Glenwood’s Grand Ave. Bridge project may include new pedestrian span

John Stroud
Post Independent
Aspen, CO Colorado

GLENWOOD SPRINGS – The city could get two new bridges as part of the Colorado Department of Transportation’s plans to replace the Grand Avenue Bridge on Highway 82.

Project planners are looking at whether some of the allotted $59 million in state Bridge Enterprise Fund dollars being used for the new highway bridge could go to improve or replace the separate pedestrian bridge that connects the north and south sides of downtown Glenwood Springs.

Craig Gaskill, a consulting engineer working with CDOT on the bridge project, informed Glenwood Springs City Council last week that it’s possible the pedestrian bridge could qualify for funding as part of the deal.

“It does seem to meet the project criteria to enhance multi-modal connections,” Gaskill said during a Nov. 15 work session with council members.

Maintaining a pedestrian crossing over the railroad tracks, the Colorado River and Interstate 70 that is separate from vehicle traffic has been a key goal in conversations with the project’s local stakeholders group, Gaskill said.

The general public, in comments offered at a series of open houses and through other forums over the past year, has also indicated it prefers a separate pedestrian bridge.

“If it can get us something better than we have now, sure,” Councilman Todd Leahy said. Other council members supported the idea as well.

Leahy suggested that the new highway bridge, coupled with a Highway 82 access control plan recommendation to do away with the traffic signal at Eighth and Grand, might accomplish some other goals for the downtown area.

“For the 20 years that I’ve been here, I’ve heard, ‘Gee, it would be nice to get our downtown back,'” Leahy said of the oft-stated concerns about highway traffic detracting from the downtown.

By possibly eliminating the traffic light at Eighth, Leahy offered that heavy trucks coming onto and off the bridge would not have to speed up and slow down, which is a major source of highway noise.

Also, if the left turn lane from southbound Grand onto Eighth Street were eliminated, the bridge width in the 700 block of Grand could be narrower, Leahy also suggested.

“The opportunity for a narrower bridge there would make a lot of people in that stretch happy,” Leahy said.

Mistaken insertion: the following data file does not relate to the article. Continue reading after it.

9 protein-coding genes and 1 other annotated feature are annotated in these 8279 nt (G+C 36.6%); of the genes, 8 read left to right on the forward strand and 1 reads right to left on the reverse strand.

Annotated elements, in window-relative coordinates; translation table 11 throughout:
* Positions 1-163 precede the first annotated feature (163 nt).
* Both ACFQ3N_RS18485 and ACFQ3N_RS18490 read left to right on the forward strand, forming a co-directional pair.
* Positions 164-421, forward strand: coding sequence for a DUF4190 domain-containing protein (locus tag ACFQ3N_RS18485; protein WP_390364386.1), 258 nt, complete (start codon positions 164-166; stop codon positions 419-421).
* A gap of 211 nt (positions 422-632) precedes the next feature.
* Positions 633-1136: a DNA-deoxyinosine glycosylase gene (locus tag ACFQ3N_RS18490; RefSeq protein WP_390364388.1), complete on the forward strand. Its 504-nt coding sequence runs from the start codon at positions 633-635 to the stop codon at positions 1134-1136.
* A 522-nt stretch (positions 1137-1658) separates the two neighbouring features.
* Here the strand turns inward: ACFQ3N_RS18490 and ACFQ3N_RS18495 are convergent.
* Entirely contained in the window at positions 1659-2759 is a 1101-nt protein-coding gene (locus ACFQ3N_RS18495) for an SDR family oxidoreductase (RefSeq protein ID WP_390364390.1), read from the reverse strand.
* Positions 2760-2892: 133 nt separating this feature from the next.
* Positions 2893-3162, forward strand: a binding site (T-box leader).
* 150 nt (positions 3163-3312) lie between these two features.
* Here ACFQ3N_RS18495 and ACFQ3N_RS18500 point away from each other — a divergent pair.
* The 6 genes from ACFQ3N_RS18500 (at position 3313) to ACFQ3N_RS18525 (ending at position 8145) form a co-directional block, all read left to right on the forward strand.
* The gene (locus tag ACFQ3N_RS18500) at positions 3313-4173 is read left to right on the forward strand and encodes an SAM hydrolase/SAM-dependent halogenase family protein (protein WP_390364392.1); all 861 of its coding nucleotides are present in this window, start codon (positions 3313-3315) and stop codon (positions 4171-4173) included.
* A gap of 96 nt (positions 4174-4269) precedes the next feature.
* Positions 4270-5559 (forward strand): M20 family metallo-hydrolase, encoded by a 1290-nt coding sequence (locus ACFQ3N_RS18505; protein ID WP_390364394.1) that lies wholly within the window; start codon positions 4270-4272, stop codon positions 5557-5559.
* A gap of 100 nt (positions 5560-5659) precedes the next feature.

The draft highway access control plan recommends doing away with two downtown traffic signals on Grand Avenue, either at Eighth and 10th, or at Ninth and 11th. A signalized pedestrian crossing could be kept at Eighth, however.

Councilman Mike Gamba also asked the bridge planners to reconsider keeping the pedestrian ramp attached to or near the side of the new highway bridge in the 700 block.

The other option being studied to provide handicapped access to the pedestrian bridge would involve a long, switch-back type of structure taking up the better part of two blocks on the north side of Seventh Street.

Gaskill said the stakeholders group has talked about some of the limitations with the current pedestrian bridge access, primarily at the south end.

A wider footbridge with better access, and design features that would complement the new highway bridge design remains the goal, he said.

In September, CDOT officials recommended a preferred highway bridge alignment from Grand Avenue on the south side of the river, curving to the west and landing on the north side of the river and I-70 near Sixth and Laurel.

The existing bridge travels straight across the river to the intersection of Sixth and Pine, next to the Hotel Colorado. The preferred alignment would remove highway traffic from the two-block section of Sixth, between Pine and Laurel, and provide a more direct connection to I-70.

Project planners are still working on a preferred intersection design at Sixth and Laurel, which may or may not include a roundabout. A preferred alternative will be identified when the formal Environmental Assessment process gets under way early next year.

Updated information on the latest bridge design recommendations will be presented at the next public open house, which is scheduled for Jan. 9, 2013.

The project team, including officials with both CDOT and the Federal Highway Administration, have also been looking at different designs for both the highway and pedestrian bridges. It will use the input from the stakeholders group and city officials to come up with design recommendations.

The various design options can be found online, at


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